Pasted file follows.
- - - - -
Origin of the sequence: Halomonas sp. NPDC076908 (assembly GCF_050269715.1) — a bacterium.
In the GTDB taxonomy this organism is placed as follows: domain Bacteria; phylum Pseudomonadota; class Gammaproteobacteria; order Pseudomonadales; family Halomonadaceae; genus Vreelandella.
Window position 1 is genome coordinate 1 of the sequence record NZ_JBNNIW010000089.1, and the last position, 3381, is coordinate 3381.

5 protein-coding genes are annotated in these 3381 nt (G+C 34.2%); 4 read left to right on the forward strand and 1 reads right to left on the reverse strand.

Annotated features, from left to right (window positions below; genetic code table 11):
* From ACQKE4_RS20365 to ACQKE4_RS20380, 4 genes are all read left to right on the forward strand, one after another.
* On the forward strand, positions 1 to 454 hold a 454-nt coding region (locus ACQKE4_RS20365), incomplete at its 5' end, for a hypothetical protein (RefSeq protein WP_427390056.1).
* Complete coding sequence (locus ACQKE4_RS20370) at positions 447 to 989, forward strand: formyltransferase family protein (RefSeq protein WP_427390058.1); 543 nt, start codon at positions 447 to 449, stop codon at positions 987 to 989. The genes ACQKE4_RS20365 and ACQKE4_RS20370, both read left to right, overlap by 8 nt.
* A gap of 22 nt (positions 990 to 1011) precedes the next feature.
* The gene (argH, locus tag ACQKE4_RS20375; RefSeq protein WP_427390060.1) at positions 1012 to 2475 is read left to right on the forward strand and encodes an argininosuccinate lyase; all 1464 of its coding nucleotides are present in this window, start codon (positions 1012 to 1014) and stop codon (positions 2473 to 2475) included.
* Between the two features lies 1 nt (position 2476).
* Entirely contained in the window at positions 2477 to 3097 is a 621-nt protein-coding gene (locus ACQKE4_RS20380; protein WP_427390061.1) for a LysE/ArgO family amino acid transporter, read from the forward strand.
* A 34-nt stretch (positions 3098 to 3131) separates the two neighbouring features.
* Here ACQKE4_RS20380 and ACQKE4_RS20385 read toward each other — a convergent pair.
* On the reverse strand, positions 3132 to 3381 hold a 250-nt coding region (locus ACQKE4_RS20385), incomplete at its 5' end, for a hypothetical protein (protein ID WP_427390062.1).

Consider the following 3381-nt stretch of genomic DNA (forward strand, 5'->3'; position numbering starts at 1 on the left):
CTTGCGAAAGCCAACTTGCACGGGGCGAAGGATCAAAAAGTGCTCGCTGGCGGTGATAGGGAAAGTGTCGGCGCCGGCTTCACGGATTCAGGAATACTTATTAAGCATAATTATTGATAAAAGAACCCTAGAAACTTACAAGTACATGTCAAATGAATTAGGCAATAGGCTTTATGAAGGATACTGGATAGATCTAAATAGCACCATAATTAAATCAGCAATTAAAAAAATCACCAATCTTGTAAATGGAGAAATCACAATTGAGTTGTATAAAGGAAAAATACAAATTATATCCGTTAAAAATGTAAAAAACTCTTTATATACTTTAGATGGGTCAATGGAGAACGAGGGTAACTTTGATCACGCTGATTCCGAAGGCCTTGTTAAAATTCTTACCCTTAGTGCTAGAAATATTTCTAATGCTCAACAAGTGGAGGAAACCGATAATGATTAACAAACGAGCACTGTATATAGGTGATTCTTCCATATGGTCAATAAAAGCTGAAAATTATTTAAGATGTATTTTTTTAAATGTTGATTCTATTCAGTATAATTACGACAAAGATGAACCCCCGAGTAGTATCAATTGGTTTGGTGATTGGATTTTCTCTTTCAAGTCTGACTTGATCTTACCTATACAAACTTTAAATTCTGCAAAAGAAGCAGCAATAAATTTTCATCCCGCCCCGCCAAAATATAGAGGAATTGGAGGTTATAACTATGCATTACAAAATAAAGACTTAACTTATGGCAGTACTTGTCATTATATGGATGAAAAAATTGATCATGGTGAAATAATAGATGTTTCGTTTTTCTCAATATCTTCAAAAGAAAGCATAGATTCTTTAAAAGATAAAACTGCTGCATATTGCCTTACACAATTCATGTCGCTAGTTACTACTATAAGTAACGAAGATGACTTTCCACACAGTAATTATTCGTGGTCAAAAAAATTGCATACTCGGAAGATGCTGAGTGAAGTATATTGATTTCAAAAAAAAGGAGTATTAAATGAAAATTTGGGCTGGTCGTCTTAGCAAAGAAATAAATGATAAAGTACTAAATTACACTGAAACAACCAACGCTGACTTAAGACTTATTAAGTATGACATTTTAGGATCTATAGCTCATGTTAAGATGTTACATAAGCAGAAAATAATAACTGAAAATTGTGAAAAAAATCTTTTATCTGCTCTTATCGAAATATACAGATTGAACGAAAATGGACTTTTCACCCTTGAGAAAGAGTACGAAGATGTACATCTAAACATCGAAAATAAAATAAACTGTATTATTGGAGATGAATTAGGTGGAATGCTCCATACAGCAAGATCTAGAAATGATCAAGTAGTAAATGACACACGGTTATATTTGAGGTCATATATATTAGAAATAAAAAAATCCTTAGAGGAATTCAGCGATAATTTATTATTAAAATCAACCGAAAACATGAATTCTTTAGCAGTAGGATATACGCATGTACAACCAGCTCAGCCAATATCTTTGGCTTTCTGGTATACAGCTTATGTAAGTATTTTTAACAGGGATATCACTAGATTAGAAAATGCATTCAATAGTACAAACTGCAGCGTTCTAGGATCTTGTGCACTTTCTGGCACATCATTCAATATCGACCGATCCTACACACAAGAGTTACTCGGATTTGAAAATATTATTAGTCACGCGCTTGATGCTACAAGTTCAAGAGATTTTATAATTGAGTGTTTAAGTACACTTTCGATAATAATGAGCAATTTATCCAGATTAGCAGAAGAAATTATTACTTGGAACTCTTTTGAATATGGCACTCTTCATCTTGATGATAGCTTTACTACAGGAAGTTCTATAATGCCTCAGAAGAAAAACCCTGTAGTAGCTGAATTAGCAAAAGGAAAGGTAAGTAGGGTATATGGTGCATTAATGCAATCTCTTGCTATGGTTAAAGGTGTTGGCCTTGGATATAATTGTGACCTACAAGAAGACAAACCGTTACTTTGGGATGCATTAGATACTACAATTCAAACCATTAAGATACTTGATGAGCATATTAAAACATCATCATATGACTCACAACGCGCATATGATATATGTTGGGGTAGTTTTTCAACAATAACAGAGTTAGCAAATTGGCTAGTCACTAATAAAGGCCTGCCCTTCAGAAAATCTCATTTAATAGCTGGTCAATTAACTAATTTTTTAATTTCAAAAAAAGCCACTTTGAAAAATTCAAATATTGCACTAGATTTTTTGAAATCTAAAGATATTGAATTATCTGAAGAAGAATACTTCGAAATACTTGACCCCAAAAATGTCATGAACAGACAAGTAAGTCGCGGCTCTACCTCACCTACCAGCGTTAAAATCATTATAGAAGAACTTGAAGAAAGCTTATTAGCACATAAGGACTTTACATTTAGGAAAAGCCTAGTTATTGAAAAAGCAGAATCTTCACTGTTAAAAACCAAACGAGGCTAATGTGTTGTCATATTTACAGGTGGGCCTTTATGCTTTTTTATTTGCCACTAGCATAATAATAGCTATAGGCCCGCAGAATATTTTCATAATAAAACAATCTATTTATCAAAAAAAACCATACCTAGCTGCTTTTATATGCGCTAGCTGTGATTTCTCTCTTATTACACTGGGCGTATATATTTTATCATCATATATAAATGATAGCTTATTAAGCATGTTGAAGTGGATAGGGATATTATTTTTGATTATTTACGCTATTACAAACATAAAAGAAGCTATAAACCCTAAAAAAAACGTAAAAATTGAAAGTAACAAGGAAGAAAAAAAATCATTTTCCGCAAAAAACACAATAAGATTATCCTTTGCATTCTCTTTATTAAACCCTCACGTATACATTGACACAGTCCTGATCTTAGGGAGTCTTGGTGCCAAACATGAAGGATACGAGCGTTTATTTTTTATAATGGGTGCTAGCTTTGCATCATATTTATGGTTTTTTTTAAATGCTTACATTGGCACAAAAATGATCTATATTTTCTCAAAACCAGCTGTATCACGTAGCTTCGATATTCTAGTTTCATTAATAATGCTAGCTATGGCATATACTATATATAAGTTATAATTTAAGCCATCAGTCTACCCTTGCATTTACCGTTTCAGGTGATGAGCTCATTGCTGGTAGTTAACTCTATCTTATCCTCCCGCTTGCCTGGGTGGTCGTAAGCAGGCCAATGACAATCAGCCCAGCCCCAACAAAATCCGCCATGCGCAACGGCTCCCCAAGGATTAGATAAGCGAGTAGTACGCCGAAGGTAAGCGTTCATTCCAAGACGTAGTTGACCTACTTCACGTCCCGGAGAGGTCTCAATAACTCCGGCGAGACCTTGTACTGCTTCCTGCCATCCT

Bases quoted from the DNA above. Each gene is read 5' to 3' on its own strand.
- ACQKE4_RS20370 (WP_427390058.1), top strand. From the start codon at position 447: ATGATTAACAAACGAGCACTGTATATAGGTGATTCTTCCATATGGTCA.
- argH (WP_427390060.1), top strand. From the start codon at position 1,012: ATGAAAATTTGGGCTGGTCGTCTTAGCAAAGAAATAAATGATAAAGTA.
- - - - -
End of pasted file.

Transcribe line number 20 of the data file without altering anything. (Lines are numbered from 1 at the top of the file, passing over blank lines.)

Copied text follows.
- argH (WP_427390060.1), top strand. From the start codon at position 1,012: ATGAAAATTTGGGCTGGTCGTCTTAGCAAAGAAATAAATGATAAAGTA.